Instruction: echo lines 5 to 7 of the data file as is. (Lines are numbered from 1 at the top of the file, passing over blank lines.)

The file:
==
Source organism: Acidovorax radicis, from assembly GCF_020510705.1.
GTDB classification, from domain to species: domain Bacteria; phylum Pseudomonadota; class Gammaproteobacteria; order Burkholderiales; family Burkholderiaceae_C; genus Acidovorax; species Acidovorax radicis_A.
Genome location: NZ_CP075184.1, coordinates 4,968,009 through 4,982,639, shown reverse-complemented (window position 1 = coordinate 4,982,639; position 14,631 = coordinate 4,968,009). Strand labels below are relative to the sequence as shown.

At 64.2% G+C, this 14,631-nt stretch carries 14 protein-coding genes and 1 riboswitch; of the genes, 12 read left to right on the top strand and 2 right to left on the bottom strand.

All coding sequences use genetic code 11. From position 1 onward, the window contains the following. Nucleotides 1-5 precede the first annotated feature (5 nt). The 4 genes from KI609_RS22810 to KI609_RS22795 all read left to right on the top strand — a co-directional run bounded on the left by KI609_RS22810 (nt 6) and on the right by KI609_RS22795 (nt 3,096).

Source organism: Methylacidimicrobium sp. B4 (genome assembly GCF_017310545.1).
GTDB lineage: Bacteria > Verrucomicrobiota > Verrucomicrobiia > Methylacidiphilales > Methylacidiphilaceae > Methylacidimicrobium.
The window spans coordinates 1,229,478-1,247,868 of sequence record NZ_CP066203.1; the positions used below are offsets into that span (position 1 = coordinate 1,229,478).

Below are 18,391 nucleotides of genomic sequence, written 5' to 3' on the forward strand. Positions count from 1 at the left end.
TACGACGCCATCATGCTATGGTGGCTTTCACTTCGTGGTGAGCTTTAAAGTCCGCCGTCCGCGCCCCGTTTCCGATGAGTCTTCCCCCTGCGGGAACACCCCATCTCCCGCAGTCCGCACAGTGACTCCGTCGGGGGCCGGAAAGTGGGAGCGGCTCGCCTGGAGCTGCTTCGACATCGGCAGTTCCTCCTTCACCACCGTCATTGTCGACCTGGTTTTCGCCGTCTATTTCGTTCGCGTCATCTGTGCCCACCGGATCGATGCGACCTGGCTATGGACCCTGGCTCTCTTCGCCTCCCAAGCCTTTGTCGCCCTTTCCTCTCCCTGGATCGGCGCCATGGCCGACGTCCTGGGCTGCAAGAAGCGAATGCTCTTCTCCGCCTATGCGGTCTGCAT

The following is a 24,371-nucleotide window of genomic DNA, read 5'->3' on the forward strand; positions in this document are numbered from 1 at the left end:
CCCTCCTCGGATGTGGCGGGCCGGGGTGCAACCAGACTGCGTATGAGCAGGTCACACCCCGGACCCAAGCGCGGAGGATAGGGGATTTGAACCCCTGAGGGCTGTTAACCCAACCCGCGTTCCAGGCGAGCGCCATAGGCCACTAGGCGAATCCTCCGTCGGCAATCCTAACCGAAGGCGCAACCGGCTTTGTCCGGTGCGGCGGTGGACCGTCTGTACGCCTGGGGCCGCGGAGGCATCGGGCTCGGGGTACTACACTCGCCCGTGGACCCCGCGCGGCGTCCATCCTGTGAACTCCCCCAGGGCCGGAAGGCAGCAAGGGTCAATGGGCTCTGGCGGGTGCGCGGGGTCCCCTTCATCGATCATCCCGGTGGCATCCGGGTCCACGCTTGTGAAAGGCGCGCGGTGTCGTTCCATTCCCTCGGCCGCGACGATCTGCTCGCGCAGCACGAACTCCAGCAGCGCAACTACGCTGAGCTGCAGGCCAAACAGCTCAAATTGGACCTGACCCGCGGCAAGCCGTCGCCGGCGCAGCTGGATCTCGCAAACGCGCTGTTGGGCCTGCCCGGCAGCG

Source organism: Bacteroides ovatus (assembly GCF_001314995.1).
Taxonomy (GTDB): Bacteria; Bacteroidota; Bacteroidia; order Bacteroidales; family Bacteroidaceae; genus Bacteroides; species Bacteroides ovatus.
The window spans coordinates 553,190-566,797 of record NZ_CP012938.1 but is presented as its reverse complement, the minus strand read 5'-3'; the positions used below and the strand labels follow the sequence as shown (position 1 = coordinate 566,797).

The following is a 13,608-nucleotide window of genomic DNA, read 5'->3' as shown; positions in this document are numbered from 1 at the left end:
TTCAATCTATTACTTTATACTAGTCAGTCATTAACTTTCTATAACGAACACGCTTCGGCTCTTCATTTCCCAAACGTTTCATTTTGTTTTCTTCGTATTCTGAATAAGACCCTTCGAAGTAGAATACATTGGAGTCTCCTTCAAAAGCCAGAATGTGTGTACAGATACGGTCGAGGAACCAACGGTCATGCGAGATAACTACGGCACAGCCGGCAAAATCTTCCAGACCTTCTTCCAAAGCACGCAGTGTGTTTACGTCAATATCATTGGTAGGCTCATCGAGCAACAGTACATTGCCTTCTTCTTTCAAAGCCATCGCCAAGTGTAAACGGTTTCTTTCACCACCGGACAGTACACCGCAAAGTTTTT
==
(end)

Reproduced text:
All coding sequences use genetic code 11. From position 1 onward, the window contains the following. Nucleotides 1-5 precede the first annotated feature (5 nt). The 4 genes from KI609_RS22810 to KI609_RS22795 all read left to right on the top strand — a co-directional run bounded on the left by KI609_RS22810 (nt 6) and on the right by KI609_RS22795 (nt 3,096).

Source organism: Methylacidimicrobium sp. B4 (genome assembly GCF_017310545.1).
GTDB lineage: Bacteria > Verrucomicrobiota > Verrucomicrobiia > Methylacidiphilales > Methylacidiphilaceae > Methylacidimicrobium.